When cake is cool enough to handle, cut into 6 equal rectangles.  Remove to cooling rack.
Place one rectangle down on the parchment-covered baking sheet.
Spread filling on top of cake.
Press another cake rectangle on top of filling.  Spread filling on top of that one.
Continue until all the filling is used and top with last rectangle.  Press down.
Return to 375-heated oven for 10 minutes.

Happy Cooking!

Find more tasty recipes in Welcoming Kitchen: 200 Allergen and Gluten-free Vegan Recipes.

Sunday, March 4, 2012

A little over a month ago, I was "adopted" by Sea Maiden at the gluten-free, vegetarian blog, The Book of Yum.

This time around, I decided to return the favor, and I "adopted" her.  I wanted any of my readers who had not yet discovered her well-written blog to learn about it.  Sea writes about being a mom, a student, a wife, and an all-around busy woman.  She writes with humor and in an easy style.

Part of this process is that I picked out a few recipes from Book of Yum and made them myself.  It was tough deciding what to make.  Some of Sea's recipes aren't right for my home; although she's a vegetarian, she's not a vegan, so some of her recipes include eggs and dairy.  She also uses nuts, which we don't in our house.  Since I was doing this for Welcoming Kitchen, I also wanted to pick recipes that fit in with our model (vegan, gluten-free, and free of the top 8 allergens).  With that said, however, there were still lots to choose from! 

The first recipe I picked out was a chocolate mousse.  I've seen recipes for avocado-based chocolate puddings, but I had yet to try one that I liked.  Sea's recipe is delicious!  It's creamy, rich, and really tastes decadent.  I loved that it had very few ingredients, and it came together in minutes.  

I was really intrigued by the raw foods marinara.  I loved how you could put together a sauce for pasta, crostini or pizza quickly and without cooking.  This sauce was a little sweet for me, because the recipe calls for two dates, but I loved the freshness of it.  I served it over some wide rice noodles that I got at the Asian market earlier this week.  I would definitely make this again, though I would eliminate the dates probably.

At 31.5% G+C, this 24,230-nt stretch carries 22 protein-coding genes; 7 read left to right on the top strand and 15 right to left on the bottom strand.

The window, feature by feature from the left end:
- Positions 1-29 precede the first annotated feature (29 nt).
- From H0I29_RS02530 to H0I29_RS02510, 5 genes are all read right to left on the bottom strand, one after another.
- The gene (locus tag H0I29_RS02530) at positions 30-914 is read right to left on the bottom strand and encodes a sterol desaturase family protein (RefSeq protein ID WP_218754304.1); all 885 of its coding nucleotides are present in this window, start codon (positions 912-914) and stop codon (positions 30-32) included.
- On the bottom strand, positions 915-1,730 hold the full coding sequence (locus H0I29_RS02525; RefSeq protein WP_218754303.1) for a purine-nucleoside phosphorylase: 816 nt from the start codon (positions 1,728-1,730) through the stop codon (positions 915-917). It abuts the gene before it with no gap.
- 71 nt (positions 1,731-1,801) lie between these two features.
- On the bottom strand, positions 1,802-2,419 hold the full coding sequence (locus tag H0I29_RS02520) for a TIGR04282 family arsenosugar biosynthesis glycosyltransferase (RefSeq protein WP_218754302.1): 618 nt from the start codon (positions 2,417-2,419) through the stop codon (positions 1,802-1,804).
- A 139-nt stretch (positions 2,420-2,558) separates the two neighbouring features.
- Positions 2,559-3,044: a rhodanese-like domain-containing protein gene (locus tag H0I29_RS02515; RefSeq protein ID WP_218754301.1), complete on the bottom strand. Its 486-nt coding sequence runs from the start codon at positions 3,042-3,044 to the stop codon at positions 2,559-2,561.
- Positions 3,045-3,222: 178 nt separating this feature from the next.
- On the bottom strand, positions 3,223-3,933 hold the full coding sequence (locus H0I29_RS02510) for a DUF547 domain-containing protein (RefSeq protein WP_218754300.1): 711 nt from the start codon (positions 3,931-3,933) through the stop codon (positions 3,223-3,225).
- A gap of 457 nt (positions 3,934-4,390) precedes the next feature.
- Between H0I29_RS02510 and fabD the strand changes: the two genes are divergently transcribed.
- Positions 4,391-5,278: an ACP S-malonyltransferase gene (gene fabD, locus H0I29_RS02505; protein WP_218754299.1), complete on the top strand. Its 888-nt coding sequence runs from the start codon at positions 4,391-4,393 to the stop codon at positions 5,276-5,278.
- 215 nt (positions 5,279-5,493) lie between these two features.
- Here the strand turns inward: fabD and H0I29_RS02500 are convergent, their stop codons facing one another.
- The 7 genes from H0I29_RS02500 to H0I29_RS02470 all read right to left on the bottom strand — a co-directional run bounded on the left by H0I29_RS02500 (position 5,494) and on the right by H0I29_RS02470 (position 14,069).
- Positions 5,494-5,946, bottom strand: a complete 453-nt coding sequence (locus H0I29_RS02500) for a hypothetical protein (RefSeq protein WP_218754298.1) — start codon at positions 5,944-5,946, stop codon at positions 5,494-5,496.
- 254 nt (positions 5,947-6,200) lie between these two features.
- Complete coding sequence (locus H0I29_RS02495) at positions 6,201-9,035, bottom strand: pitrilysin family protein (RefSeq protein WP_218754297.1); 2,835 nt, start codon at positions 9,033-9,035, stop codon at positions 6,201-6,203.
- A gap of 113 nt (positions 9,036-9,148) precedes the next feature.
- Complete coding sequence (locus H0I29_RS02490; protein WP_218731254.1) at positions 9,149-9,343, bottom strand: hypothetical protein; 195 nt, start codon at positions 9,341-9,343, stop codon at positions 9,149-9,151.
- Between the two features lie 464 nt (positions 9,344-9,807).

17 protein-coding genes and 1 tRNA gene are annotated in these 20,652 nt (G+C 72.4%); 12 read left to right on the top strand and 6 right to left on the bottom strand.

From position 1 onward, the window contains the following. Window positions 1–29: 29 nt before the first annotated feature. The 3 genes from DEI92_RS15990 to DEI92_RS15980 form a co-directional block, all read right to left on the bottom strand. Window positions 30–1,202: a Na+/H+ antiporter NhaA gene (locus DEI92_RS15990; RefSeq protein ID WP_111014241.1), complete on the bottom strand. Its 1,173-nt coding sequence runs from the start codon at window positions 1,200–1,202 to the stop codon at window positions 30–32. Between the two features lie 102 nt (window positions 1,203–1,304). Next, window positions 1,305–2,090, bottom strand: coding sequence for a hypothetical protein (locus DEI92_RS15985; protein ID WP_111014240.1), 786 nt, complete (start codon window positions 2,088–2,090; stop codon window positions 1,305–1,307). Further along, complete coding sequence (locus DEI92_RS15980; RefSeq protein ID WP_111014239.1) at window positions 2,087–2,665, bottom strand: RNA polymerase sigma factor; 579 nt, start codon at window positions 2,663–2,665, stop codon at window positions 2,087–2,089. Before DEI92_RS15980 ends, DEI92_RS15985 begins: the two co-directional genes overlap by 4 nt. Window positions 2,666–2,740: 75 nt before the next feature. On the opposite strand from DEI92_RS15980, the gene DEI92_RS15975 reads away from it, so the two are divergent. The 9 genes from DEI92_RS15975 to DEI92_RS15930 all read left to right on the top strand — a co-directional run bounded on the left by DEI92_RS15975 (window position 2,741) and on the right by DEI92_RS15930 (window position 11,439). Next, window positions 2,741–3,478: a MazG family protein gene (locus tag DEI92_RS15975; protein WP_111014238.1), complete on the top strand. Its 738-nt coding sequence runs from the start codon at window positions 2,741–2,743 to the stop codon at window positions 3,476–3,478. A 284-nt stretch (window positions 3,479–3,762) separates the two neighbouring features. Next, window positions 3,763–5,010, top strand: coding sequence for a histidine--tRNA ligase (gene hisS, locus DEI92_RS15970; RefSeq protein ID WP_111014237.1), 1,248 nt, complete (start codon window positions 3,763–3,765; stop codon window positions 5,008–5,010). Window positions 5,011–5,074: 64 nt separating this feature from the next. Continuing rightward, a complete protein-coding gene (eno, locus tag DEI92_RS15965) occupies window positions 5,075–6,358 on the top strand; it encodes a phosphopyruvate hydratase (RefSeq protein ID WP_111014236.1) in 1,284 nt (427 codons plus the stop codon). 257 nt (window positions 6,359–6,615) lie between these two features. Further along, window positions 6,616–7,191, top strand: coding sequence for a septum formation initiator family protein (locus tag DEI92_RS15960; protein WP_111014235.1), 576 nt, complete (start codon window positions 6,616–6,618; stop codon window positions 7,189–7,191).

Although it's ok to make just two recipes, I couldn't leave it at that.  I also made an amazingly spiced chili-garlic roasted broccoli.  My absolute favorite method to prepare cooked vegetables is roasting.  I usually just toss my veggies with olive oil, salt and pepper.  It's funny how just spicing it up a bit can make such an enormous difference.  My sister and I ate the whole head of broccoli with our fingers -- it was that good.  This recipe results in broccoli that is definitely all grown-up.  It has a great kick and so much flavor.  I will definitely make this again.

 I had such a good time snooping around Sea's blog.  I hope that you get to know her and The Book of Yum a little better, too.

Happy Cooking!

Thursday, March 1, 2012

Today on The Balanced Platter I wrote a blog post about my road to easier breathing through changing my diet.  I also created a recipe for a chocolate "shake."  It's rich and creamy and chocolaty, so I'm calling it a shake.  For all that, though, it also is free of refined sugars, contains no dairy and has some surprise ingredients.

If you want to read more, check out the post here

We shared this with Allergy Friendly Lunchbox Love.

Happy Cooking!